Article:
China said Tuesday it has sealed a wide-ranging security pact with the Solomon Islands, an agreement the United States and its regional allies fear could give Beijing a military foothold in the South Pacific.
The confirmation came a day after Washington discouraged a security agreement between the countries, with top US diplomats headed to the South Pacific this week to curb Beijing’s inroads.
But Chinese foreign ministry spokesman Wang Wenbin told reporters on Tuesday: “The foreign ministers of China and the Solomon Islands officially signed the framework agreement on security cooperation recently.”
He did not say when or where the signing took place.
A draft version of the agreement, leaked last month, rattled Western governments with provisions allowing for Chinese security and naval deployments to the crisis-hit Pacific island nation.
According to the draft, armed Chinese police could be deployed at the Solomon Islands’ request to maintain “social order”.
Australia is concerned the agreement could see Beijing establish a military presence less than 2,000 kilometres (1,200 miles) away.
Wang on Tuesday accused Western powers of “deliberately exaggerating tensions” over the pact, and questioned the motives behind US officials’ upcoming visit.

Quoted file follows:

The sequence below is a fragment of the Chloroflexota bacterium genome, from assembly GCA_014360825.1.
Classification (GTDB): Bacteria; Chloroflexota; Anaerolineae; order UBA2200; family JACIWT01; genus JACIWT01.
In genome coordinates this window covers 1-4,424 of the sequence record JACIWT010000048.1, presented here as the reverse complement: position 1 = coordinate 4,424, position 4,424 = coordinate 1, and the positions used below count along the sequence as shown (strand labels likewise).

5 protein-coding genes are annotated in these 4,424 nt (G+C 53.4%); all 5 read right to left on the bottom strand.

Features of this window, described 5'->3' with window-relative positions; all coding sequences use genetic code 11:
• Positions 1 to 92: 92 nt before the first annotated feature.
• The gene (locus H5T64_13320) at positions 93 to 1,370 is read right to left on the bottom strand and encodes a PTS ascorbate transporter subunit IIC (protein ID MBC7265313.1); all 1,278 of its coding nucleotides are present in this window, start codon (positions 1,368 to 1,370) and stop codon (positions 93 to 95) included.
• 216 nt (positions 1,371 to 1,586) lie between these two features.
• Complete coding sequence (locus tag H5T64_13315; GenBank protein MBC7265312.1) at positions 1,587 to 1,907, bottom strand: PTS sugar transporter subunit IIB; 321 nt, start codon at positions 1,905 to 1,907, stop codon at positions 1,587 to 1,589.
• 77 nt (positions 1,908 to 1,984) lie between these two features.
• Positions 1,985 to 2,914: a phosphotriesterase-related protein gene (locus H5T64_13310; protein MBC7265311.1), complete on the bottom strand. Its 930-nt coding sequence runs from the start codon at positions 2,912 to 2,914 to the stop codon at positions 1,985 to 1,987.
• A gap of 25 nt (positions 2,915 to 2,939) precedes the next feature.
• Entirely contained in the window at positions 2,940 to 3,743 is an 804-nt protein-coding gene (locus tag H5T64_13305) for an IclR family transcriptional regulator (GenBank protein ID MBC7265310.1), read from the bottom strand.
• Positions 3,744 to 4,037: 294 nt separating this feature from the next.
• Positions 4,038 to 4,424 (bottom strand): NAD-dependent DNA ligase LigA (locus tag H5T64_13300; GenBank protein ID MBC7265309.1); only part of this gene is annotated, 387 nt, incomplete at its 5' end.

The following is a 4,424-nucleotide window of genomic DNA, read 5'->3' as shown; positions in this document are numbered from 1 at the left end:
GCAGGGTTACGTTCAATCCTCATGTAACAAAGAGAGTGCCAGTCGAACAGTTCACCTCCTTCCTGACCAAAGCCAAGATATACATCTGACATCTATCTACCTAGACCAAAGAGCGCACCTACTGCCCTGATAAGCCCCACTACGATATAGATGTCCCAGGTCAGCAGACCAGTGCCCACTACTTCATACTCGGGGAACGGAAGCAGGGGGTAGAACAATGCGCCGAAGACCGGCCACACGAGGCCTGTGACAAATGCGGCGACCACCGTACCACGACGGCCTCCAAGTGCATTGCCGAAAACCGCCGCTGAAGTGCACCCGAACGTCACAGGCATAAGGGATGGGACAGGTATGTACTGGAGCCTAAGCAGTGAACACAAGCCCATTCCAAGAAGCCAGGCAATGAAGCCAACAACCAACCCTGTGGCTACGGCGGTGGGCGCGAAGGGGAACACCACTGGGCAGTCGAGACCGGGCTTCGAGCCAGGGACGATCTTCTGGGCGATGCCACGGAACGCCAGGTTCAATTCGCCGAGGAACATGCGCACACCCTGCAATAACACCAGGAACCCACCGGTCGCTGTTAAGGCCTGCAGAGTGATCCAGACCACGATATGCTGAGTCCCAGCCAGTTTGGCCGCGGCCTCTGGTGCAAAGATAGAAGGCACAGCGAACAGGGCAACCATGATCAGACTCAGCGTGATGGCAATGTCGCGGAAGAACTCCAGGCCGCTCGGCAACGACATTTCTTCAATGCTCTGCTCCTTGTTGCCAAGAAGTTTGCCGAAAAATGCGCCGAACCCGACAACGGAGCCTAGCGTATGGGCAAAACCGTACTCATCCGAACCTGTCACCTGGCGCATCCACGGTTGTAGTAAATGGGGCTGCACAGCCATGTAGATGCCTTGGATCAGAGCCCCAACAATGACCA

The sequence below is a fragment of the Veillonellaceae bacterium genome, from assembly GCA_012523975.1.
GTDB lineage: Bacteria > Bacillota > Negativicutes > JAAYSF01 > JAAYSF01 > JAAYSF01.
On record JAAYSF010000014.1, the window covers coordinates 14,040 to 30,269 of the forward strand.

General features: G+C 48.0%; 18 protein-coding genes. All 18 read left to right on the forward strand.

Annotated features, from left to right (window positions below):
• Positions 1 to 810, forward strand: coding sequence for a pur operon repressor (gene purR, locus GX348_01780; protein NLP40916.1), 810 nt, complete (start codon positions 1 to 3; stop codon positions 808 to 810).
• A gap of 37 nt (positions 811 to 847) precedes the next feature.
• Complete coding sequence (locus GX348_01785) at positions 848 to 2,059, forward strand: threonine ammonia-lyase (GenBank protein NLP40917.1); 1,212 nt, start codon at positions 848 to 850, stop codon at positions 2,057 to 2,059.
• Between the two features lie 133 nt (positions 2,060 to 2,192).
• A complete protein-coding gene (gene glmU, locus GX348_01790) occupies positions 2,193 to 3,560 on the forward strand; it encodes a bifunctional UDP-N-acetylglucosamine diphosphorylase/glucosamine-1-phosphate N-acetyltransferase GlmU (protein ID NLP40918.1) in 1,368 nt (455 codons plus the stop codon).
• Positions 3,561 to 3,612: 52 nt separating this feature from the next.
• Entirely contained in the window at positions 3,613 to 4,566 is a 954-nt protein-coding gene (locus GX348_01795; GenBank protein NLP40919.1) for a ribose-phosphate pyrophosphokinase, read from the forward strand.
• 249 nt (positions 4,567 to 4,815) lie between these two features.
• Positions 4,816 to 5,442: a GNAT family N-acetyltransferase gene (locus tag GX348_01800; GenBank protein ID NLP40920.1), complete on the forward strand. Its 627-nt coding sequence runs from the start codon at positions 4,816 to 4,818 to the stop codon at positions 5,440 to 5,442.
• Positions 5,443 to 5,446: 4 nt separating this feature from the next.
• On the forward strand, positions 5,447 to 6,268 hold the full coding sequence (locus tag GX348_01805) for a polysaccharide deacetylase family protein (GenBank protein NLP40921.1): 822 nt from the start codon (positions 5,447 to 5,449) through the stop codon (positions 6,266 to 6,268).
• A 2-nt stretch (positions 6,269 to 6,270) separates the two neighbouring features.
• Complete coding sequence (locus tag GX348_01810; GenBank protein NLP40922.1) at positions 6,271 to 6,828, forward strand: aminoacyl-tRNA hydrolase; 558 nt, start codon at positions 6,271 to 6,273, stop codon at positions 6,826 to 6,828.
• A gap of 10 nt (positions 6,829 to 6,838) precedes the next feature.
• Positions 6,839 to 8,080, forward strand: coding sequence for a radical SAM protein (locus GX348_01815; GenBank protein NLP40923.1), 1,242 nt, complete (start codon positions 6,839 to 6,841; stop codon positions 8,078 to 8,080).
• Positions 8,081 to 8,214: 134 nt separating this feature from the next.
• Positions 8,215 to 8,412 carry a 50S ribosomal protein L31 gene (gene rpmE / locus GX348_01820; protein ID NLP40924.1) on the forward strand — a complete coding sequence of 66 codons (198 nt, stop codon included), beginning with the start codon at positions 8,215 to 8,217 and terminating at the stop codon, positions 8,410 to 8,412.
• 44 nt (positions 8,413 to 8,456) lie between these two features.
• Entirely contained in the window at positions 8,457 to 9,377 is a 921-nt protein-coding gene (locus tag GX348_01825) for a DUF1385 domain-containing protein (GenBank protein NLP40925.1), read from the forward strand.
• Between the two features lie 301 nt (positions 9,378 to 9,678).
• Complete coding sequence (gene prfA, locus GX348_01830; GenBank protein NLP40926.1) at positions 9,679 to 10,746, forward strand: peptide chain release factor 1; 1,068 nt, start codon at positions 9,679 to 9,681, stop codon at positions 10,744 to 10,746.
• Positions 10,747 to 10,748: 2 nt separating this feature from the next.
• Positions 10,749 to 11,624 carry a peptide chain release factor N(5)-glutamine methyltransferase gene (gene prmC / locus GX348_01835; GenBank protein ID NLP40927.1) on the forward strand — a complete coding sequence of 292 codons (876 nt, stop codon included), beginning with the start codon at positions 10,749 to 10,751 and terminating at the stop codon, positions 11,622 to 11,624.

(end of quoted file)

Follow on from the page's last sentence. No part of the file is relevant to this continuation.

The security deal represents a “normal exchange and cooperation between two sovereign and independent countries,” Wang said.
“Attempts to interfere and obstruct the cooperation of island countries with China are… doomed to fail,” he added at a regular press briefing.
Solomons Prime Minister Manasseh Sogavare’s assurances that he does not intend to allow China to build a military base there has done little to alleviate Western concerns.
“The broad nature of the security agreement leaves open the door for the deployment of PRC military forces to the Solomon Islands,” US State Department spokesman Ned Price said Monday.
The signing of the pact “could increase destabilisation within the Solomon Islands and will set a concerning precedent for the wider Pacific Island region,” he added.
The White House’s high-level delegation to the Solomons is expected to discuss its concerns, as well as the reopening of the US embassy in the former British protectorate’s capital, Honiara.
Earlier this month, Australian Minister for International Development and the Pacific Zed Seselja travelled to Honiara to ask the prime minister in person not to ink the deal.
The United States and its Asian allies have voiced growing concern about China’s assertiveness in the Pacific, where it is locked in several territorial disputes with neighbouring countries.
The Solomon Islands’ switch of diplomatic recognition from self-ruled Taiwan to Beijing in 2019 unlocked huge amounts of Chinese investment, but the issue has been fraught with tensions.
The island nation of 800,000 has been wracked by political and social unrest, and many of its people live in poverty.
In November, protesters tried to storm the parliament and went on a deadly three-day rampage, torching much of Honiara’s Chinatown.
The unrest was sparked by a range of tensions, including opposition to Sogavare’s rule, inter-island rivalries and high unemployment, while anti-China sentiment also played a role.